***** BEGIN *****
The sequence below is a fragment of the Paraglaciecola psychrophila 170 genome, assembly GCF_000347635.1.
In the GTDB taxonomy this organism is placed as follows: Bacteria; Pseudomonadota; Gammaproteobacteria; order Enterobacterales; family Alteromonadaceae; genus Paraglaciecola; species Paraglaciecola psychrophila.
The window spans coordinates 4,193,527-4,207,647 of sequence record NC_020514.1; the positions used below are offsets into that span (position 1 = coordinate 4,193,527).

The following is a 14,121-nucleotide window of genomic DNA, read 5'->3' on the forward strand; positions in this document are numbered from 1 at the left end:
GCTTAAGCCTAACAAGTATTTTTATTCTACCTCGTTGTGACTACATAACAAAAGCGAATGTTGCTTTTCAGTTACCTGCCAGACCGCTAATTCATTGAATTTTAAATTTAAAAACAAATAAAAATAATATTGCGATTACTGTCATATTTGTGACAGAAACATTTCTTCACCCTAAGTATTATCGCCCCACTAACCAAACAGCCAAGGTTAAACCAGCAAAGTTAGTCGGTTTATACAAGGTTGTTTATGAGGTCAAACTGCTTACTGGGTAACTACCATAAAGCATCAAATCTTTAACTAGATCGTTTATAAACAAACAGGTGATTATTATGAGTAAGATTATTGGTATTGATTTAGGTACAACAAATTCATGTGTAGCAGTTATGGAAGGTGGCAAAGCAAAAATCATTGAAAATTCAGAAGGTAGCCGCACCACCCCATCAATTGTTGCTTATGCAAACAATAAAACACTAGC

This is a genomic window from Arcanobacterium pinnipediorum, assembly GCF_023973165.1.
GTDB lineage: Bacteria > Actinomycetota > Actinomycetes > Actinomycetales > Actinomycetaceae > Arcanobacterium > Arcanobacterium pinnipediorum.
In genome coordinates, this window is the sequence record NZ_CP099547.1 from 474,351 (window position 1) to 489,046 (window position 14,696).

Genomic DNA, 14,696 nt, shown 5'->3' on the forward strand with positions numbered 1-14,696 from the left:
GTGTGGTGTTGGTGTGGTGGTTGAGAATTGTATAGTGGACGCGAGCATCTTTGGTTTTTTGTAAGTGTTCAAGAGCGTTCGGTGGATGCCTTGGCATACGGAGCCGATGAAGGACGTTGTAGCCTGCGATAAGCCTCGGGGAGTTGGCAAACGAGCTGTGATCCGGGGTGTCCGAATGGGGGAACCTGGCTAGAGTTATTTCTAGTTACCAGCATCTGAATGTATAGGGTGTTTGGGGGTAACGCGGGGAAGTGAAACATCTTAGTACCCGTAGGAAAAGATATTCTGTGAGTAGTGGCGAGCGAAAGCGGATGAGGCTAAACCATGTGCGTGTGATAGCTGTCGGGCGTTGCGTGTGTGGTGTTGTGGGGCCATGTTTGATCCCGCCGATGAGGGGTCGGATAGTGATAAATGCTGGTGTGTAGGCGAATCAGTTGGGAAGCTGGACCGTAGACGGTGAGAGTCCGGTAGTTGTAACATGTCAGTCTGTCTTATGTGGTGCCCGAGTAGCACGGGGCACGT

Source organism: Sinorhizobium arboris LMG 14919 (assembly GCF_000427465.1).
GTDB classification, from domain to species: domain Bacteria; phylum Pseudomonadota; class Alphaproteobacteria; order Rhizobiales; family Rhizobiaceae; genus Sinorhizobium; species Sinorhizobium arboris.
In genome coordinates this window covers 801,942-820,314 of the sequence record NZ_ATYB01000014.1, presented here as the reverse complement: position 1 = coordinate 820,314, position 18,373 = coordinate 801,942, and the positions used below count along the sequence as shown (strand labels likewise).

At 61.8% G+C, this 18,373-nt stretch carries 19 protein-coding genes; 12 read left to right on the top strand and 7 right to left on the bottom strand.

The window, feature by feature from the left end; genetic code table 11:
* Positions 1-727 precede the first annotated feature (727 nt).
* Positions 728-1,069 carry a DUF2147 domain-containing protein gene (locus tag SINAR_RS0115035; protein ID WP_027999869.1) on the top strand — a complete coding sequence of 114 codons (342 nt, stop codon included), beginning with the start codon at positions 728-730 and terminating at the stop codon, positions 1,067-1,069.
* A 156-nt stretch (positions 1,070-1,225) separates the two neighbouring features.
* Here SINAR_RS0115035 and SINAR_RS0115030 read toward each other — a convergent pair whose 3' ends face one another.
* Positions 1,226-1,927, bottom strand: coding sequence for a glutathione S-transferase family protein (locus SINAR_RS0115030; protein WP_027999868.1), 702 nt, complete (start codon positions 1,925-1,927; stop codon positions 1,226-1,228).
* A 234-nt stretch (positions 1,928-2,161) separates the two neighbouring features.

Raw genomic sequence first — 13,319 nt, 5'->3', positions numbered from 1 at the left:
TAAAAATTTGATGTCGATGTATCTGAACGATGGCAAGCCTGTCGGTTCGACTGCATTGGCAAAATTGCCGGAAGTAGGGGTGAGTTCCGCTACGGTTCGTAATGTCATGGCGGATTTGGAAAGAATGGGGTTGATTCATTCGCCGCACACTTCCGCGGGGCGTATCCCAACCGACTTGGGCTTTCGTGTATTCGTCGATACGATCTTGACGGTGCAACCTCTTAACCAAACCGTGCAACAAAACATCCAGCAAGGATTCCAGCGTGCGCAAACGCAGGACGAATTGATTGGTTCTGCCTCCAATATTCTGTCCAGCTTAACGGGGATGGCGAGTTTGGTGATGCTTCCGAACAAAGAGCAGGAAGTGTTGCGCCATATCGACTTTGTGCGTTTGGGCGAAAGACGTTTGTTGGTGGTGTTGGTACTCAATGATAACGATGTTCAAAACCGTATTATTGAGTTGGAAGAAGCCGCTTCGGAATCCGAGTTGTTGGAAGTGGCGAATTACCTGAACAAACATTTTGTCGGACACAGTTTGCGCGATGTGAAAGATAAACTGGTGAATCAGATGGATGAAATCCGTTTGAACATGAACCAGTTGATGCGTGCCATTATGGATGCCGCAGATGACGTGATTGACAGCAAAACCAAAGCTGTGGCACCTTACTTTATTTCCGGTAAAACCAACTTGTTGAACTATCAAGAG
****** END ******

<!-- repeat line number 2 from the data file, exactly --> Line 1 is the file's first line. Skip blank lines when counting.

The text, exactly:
In the GTDB taxonomy this organism is placed as follows: Bacteria; Pseudomonadota; Gammaproteobacteria; order Enterobacterales; family Alteromonadaceae; genus Paraglaciecola; species Paraglaciecola psychrophila.